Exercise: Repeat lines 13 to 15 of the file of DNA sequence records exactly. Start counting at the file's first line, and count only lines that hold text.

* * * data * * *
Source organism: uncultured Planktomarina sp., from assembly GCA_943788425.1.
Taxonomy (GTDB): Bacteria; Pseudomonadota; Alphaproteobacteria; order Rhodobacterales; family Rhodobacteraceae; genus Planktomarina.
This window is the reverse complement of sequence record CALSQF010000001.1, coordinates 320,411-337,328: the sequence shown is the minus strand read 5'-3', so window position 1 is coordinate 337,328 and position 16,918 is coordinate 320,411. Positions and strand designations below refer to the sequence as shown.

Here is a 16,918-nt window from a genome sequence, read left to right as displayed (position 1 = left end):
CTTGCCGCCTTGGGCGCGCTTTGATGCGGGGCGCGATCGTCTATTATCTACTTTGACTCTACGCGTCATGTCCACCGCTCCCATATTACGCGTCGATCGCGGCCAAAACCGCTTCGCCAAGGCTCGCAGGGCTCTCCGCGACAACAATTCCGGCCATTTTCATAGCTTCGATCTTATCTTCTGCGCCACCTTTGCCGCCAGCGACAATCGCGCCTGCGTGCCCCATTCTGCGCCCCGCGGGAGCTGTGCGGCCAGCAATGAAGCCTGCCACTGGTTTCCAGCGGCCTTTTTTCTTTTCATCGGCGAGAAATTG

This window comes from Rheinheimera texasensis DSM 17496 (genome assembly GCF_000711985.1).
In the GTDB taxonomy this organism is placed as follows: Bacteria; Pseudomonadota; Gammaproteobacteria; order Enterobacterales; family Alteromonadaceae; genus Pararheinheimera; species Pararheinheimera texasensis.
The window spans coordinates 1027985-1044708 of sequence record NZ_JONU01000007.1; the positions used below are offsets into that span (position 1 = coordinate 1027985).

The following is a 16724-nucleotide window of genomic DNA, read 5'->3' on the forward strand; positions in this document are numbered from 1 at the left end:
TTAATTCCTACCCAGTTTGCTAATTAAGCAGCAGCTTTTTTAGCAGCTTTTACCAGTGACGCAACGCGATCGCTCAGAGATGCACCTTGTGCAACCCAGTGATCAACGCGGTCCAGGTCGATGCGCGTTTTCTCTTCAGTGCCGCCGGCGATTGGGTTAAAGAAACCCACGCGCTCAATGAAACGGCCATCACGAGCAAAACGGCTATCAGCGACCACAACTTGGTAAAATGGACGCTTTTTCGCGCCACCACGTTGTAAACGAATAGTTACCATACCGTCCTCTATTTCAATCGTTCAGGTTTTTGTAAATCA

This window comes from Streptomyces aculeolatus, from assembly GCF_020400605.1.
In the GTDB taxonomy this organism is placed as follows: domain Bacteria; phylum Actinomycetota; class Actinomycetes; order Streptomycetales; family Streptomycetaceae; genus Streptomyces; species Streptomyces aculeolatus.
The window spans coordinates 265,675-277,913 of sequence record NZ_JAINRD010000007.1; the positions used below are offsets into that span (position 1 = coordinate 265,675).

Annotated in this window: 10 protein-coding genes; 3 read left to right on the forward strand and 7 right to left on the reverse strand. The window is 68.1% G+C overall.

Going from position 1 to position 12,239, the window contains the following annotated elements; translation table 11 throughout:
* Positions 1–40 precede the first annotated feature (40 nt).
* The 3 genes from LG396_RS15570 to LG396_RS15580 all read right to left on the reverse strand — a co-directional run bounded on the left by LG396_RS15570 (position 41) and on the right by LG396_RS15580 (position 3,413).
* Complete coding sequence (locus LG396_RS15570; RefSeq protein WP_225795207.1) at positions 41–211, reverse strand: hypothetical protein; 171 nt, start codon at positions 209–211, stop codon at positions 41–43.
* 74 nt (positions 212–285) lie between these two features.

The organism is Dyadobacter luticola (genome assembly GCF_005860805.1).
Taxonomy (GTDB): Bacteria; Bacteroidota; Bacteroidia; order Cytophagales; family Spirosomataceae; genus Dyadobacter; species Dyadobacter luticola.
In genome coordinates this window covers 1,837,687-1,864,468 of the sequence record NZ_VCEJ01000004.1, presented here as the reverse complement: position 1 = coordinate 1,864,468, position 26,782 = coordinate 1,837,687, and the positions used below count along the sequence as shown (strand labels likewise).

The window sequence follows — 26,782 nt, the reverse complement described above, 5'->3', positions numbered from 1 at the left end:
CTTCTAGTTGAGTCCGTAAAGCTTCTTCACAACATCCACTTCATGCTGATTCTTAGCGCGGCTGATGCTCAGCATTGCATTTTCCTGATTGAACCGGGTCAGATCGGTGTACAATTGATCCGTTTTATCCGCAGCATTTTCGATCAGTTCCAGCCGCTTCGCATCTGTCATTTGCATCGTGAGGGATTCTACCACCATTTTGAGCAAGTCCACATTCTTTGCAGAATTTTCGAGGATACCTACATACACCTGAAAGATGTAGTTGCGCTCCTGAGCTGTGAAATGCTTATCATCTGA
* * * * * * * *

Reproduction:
The window spans coordinates 265,675-277,913 of sequence record NZ_JAINRD010000007.1; the positions used below are offsets into that span (position 1 = coordinate 265,675).

Annotated in this window: 10 protein-coding genes; 3 read left to right on the forward strand and 7 right to left on the reverse strand. The window is 68.1% G+C overall.

Going from position 1 to position 12,239, the window contains the following annotated elements; translation table 11 throughout: